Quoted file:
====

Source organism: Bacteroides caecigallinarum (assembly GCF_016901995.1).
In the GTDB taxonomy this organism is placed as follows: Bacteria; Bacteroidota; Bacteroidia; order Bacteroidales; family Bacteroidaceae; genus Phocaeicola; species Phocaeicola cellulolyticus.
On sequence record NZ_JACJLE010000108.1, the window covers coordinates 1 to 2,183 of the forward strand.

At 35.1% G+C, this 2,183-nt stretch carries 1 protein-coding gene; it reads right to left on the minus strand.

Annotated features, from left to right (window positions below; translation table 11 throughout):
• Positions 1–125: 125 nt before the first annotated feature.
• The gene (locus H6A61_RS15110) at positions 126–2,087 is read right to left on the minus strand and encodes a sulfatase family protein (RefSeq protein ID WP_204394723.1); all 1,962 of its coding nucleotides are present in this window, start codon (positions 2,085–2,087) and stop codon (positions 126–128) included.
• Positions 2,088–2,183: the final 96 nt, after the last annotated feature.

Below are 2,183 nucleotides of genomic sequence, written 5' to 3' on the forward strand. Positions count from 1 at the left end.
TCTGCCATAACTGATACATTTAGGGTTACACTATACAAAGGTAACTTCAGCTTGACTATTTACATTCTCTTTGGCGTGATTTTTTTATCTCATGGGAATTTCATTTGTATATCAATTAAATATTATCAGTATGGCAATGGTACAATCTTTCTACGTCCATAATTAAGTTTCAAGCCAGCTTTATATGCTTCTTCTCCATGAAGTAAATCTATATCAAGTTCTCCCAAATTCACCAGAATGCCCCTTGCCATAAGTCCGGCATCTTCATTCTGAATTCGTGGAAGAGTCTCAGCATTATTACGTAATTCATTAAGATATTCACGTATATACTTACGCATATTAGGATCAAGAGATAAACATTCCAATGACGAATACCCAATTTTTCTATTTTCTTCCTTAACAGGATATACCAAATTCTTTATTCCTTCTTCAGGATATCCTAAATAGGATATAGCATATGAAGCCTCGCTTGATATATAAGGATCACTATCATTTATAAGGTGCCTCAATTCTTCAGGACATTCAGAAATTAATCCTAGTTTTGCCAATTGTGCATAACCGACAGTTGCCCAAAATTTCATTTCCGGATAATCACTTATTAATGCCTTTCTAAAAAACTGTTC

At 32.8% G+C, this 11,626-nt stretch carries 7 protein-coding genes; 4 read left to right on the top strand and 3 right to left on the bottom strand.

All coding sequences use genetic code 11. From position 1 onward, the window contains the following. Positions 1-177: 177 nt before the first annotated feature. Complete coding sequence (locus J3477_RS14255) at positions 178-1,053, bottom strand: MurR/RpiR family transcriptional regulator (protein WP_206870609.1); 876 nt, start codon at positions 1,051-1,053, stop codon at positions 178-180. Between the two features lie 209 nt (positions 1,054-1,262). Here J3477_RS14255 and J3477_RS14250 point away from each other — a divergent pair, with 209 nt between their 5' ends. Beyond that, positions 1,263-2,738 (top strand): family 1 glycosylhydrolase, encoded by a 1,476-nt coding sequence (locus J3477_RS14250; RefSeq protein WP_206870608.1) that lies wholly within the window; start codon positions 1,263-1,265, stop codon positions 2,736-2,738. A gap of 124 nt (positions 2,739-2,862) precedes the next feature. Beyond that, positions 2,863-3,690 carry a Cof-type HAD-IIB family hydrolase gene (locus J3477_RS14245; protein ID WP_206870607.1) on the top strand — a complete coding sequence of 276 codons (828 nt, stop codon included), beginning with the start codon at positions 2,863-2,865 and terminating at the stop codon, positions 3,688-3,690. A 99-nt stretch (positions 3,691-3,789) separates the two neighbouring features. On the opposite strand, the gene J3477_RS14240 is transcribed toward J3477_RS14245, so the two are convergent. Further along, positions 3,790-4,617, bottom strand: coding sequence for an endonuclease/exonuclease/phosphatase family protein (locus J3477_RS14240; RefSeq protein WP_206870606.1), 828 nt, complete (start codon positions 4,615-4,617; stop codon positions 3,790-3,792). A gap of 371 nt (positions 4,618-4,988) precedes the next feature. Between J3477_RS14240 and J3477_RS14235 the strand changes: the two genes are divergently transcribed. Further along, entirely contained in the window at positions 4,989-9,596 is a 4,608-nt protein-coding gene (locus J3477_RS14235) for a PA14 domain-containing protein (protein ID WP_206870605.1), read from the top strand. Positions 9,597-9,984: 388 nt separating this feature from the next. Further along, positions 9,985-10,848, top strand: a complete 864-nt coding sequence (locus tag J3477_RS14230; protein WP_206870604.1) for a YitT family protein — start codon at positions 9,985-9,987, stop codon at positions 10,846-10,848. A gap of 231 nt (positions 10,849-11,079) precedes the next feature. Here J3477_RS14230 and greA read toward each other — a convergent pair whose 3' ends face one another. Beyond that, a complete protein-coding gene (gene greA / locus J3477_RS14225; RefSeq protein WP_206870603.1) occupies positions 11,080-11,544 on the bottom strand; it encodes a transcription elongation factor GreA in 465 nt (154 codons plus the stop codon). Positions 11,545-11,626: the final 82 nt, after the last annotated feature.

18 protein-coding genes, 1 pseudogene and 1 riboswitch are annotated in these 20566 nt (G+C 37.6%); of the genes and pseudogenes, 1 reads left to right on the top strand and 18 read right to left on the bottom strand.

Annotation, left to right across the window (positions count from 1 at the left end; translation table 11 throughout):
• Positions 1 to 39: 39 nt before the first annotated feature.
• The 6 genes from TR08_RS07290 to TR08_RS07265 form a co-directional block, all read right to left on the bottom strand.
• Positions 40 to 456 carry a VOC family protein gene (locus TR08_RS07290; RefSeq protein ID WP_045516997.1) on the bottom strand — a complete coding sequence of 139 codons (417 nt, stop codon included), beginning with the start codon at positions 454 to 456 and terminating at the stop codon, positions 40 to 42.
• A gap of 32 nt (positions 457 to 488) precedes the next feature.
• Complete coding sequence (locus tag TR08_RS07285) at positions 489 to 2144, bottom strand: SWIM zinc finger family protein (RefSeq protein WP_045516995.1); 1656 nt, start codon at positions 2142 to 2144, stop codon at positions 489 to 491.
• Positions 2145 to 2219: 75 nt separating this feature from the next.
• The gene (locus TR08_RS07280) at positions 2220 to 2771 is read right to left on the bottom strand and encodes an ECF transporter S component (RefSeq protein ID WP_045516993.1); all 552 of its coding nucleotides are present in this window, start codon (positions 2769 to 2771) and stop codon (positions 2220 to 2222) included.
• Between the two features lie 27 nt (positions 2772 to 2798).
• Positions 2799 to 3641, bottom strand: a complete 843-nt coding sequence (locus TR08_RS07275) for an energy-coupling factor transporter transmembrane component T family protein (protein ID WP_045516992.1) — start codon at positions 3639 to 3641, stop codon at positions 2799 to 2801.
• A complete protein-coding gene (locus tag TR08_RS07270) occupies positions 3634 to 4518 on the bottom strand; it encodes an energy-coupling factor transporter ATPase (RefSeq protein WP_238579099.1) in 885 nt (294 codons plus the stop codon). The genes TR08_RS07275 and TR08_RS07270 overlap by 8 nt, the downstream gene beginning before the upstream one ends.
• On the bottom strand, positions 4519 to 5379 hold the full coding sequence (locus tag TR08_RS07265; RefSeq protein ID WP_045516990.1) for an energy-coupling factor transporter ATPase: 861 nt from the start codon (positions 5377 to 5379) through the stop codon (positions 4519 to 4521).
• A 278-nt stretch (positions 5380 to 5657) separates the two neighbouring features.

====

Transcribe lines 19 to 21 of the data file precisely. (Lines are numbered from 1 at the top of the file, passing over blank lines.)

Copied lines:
• Complete coding sequence (locus tag TR08_RS07285) at positions 489 to 2144, bottom strand: SWIM zinc finger family protein (RefSeq protein WP_045516995.1); 1656 nt, start codon at positions 2142 to 2144, stop codon at positions 489 to 491.
• Positions 2145 to 2219: 75 nt separating this feature from the next.
• The gene (locus TR08_RS07280) at positions 2220 to 2771 is read right to left on the bottom strand and encodes an ECF transporter S component (RefSeq protein ID WP_045516993.1); all 552 of its coding nucleotides are present in this window, start codon (positions 2769 to 2771) and stop codon (positions 2220 to 2222) included.